3 Mental Health Benefits of Volunteering

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Volunteering is a selfless way of aiding others through the donation of your personal time. By setting aside personal to-do lists and action items to help others, you are aiding individuals or organizations with needs greater than your own, and benefits to mental health have been linked to volunteerism.

The first way that volunteering can positively impact mental health is by reducing stress. Through the act of taking care of others, attention is diverted from personal stressors to the care and attention being put into volunteer work or persons receiving attention through our volunteer work. The more impactful that we feel our volunteer time is, the better our mood becomes, and the less stressed we feel thanks to the satisfaction of making a difference.

Other than taking the stress away, volunteering holds feelings of depression at bay and makes you feel happy. Volunteering has the ability to keep the mind distracted from negative thoughts toward oneself that can lead to feelings of depression, and, research shows, feel-good hormones increase during volunteer activity. The act of volunteering stamps out feelings that can lead to depression and increases feelings that lead to extreme satisfaction and happiness. One source went so far as to say that human nature leads individuals to search for community and opportunities to serve one another. Volunteering fills these innate needs and leads to positive outlooks.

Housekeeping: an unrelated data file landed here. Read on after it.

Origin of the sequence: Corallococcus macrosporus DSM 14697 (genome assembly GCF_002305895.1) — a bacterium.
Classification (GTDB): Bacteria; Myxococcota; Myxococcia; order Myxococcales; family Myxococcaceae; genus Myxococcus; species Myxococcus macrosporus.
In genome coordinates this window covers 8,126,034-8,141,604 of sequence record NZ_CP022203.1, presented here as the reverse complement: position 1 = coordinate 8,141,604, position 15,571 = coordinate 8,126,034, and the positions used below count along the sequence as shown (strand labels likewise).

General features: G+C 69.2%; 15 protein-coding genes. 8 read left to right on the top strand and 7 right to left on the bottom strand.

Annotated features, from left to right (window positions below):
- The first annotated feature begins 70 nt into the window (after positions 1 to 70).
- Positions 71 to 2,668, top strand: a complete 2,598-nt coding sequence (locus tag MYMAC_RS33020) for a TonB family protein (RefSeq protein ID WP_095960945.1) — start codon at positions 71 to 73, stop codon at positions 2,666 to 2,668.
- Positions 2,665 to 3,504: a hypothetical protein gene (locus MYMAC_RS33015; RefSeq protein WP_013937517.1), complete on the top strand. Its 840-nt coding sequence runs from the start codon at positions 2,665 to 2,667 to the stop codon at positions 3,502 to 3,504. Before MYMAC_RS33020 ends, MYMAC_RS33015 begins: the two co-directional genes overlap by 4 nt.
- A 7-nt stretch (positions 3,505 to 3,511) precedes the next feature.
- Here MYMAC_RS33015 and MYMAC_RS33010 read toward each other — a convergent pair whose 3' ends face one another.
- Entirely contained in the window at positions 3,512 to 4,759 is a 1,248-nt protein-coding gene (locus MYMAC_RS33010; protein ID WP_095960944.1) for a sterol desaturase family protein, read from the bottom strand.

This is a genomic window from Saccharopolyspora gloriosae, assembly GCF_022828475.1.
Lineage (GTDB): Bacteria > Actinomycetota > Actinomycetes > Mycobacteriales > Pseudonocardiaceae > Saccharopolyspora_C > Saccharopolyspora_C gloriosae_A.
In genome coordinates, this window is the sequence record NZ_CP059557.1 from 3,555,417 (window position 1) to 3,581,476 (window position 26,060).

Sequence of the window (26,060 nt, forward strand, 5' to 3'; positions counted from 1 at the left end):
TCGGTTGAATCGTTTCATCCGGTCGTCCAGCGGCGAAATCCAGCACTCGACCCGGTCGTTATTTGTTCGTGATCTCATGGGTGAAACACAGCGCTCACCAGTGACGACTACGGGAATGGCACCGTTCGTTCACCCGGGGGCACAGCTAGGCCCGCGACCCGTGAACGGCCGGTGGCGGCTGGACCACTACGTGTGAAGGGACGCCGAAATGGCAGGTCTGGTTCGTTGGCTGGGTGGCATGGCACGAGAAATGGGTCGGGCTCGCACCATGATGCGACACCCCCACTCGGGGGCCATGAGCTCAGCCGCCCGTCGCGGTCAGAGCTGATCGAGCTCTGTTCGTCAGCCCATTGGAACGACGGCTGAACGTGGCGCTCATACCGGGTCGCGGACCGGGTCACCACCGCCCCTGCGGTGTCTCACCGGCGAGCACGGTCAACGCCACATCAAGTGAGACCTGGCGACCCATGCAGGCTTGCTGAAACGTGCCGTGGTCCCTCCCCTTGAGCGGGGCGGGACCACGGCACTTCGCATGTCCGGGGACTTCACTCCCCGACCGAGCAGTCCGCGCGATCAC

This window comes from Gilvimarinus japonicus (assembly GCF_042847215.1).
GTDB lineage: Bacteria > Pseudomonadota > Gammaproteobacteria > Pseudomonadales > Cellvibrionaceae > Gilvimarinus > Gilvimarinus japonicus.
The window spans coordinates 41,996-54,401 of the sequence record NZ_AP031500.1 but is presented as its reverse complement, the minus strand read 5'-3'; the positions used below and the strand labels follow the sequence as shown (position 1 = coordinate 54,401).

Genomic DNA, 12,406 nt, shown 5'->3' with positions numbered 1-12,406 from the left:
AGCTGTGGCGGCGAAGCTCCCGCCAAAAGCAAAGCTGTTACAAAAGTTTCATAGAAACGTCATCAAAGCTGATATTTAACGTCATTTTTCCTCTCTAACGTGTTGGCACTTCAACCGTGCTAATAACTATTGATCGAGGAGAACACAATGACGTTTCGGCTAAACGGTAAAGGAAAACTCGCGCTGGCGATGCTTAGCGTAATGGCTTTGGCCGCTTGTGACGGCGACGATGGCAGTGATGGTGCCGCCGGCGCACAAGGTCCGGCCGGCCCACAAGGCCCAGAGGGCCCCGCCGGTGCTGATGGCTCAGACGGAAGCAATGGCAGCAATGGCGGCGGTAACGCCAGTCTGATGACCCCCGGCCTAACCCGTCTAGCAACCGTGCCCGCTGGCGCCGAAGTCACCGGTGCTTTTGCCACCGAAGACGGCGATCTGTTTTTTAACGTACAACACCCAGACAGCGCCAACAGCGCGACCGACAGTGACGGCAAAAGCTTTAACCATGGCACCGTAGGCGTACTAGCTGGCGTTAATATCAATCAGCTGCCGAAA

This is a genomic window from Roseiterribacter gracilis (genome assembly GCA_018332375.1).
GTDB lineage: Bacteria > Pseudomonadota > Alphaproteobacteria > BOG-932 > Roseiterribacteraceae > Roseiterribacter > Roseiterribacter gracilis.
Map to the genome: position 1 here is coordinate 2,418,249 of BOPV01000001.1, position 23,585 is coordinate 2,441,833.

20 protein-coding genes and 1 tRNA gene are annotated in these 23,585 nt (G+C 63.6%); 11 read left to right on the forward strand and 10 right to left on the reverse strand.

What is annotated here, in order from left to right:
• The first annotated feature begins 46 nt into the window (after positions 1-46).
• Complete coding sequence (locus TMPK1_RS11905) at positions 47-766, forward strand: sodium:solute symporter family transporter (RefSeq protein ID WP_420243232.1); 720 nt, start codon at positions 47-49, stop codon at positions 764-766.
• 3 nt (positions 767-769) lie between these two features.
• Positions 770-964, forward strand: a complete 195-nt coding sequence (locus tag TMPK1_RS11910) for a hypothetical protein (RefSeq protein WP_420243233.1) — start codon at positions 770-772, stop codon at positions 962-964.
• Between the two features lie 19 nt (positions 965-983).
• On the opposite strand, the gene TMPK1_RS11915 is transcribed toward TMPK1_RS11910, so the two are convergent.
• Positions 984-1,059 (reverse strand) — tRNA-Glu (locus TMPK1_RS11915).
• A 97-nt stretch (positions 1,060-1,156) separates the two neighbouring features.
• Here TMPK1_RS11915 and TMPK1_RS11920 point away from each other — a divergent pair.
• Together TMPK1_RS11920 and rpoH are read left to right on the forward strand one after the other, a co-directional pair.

Another way volunteering impacts its participants is its ability to evoke a sense of purpose or meaning. There are many individuals across the world who are not challenged or fueled by their career path, and there are also individuals who work from home, don’t work, or are retired and need some human interaction. No matter what category you fall into, volunteering with organizations that provide help to a cause that means something to you can create within you a sense of purpose that you have not been able to find anywhere else in life. You love animals but work in front of a computer all day? Volunteer at the animal shelter for some one-on-one animal time. Lose a grandparent at a young age but still crave an elderly influence in your life? Volunteer at a retirement or nursing home. The residents will get just as much out of your volunteering as you will. See where we’re going with this? Choose volunteer opportunities that speak to you, and you will be enriched for it.

Though volunteering with local organizations or as an individual is something that we do as a way to give to others, it is still nice to know that our mental state benefits from the ways we help others.